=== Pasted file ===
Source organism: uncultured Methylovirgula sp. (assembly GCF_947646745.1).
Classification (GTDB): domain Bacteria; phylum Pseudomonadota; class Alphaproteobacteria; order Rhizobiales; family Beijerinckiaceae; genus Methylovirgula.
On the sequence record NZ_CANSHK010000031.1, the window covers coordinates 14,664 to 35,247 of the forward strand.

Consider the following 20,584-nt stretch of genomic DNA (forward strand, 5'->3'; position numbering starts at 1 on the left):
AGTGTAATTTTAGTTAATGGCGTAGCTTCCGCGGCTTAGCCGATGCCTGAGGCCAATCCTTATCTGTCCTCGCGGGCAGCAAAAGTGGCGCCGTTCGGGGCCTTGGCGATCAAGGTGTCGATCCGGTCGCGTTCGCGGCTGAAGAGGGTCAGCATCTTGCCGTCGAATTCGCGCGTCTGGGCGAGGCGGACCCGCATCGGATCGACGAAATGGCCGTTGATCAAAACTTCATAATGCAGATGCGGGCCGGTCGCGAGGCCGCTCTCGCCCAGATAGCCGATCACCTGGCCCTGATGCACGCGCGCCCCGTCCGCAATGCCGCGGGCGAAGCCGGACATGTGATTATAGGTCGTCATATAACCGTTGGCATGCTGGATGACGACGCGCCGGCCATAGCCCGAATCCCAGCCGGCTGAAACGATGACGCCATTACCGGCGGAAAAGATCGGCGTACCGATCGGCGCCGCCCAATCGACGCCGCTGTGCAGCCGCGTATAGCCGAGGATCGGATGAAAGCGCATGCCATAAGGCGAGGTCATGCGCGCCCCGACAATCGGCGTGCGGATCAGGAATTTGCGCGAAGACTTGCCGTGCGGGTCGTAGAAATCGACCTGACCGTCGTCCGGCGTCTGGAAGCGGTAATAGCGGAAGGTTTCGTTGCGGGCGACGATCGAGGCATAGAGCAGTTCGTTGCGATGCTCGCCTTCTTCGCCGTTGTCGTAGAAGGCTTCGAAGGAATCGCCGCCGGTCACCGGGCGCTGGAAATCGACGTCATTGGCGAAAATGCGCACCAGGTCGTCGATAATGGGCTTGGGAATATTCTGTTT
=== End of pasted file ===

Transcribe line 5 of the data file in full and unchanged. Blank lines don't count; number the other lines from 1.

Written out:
AGTGTAATTTTAGTTAATGGCGTAGCTTCCGCGGCTTAGCCGATGCCTGAGGCCAATCCTTATCTGTCCTCGCGGGCAGCAAAAGTGGCGCCGTTCGGGGCCTTGGCGATCAAGGTGTCGATCCGGTCGCGTTCGCGGCTGAAGAGGGTCAGCATCTTGCCGTCGAATTCGCGCGTCTGGGCGAGGCGGACCCGCATCGGATCGACGAAATGGCCGTTGATCAAAACTTCATAATGCAGATGCGGGCCGGTCGCGAGGCCGCTCTCGCCCAGATAGCCGATCACCTGGCCCTGATGCACGCGCGCCCCGTCCGCAATGCCGCGGGCGAAGCCGGACATGTGATTATAGGTCGTCATATAACCGTTGGCATGCTGGATGACGACGCGCCGGCCATAGCCCGAATCCCAGCCGGCTGAAACGATGACGCCATTACCGGCGGAAAAGATCGGCGTACCGATCGGCGCCGCCCAATCGACGCCGCTGTGCAGCCGCGTATAGCCGAGGATCGGATGAAAGCGCATGCCATAAGGCGAGGTCATGCGCGCCCCGACAATCGGCGTGCGGATCAGGAATTTGCGCGAAGACTTGCCGTGCGGGTCGTAGAAATCGACCTGACCGTCGTCCGGCGTCTGGAAGCGGTAATAGCGGAAGGTTTCGTTGCGGGCGACGATCGAGGCATAGAGCAGTTCGTTGCGATGCTCGCCTTCTTCGCCGTTGTCGTAGAAGGCTTCGAAGGAATCGCCGCCGGTCACCGGGCGCTGGAAATCGACGTCATTGGCGAAAATGCGCACCAGGTCGTCGATAATGGGCTTGGGAATATTCTGTTT